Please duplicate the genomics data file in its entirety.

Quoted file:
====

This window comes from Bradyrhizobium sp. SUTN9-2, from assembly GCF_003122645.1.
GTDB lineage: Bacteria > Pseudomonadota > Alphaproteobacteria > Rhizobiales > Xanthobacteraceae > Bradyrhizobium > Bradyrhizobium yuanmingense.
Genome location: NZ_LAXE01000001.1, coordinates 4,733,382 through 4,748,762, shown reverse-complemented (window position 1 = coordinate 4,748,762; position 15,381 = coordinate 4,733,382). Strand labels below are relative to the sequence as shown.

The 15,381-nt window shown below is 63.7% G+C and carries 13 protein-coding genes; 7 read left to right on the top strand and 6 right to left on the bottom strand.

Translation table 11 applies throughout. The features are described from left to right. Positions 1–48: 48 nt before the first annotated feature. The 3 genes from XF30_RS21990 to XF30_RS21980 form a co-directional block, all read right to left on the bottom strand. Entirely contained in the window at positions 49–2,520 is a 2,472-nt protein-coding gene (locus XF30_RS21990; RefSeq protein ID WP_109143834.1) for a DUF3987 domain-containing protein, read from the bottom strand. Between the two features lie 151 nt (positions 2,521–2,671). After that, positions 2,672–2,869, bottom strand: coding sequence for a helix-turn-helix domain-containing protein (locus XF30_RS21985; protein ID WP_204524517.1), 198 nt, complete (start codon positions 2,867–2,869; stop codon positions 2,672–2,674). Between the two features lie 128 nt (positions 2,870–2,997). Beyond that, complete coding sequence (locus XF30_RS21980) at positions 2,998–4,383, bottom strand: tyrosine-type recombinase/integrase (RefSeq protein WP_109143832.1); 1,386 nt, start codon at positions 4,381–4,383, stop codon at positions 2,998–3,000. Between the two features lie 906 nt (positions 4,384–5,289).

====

This window comes from Bradyrhizobium sp. SUTN9-2, from assembly GCF_003122645.1.
GTDB lineage: Bacteria > Pseudomonadota > Alphaproteobacteria > Rhizobiales > Xanthobacteraceae > Bradyrhizobium > Bradyrhizobium yuanmingense.
Genome location: NZ_LAXE01000001.1, coordinates 4,733,382 through 4,748,762, shown reverse-complemented (window position 1 = coordinate 4,748,762; position 15,381 = coordinate 4,733,382). Strand labels below are relative to the sequence as shown.

The 15,381-nt window shown below is 63.7% G+C and carries 13 protein-coding genes; 7 read left to right on the top strand and 6 right to left on the bottom strand.

Translation table 11 applies throughout. The features are described from left to right. Positions 1–48: 48 nt before the first annotated feature. The 3 genes from XF30_RS21990 to XF30_RS21980 form a co-directional block, all read right to left on the bottom strand. Entirely contained in the window at positions 49–2,520 is a 2,472-nt protein-coding gene (locus XF30_RS21990; RefSeq protein ID WP_109143834.1) for a DUF3987 domain-containing protein, read from the bottom strand. Between the two features lie 151 nt (positions 2,521–2,671). After that, positions 2,672–2,869, bottom strand: coding sequence for a helix-turn-helix domain-containing protein (locus XF30_RS21985; protein ID WP_204524517.1), 198 nt, complete (start codon positions 2,867–2,869; stop codon positions 2,672–2,674). Between the two features lie 128 nt (positions 2,870–2,997). Beyond that, complete coding sequence (locus XF30_RS21980) at positions 2,998–4,383, bottom strand: tyrosine-type recombinase/integrase (RefSeq protein WP_109143832.1); 1,386 nt, start codon at positions 4,381–4,383, stop codon at positions 2,998–3,000. Between the two features lie 906 nt (positions 4,384–5,289).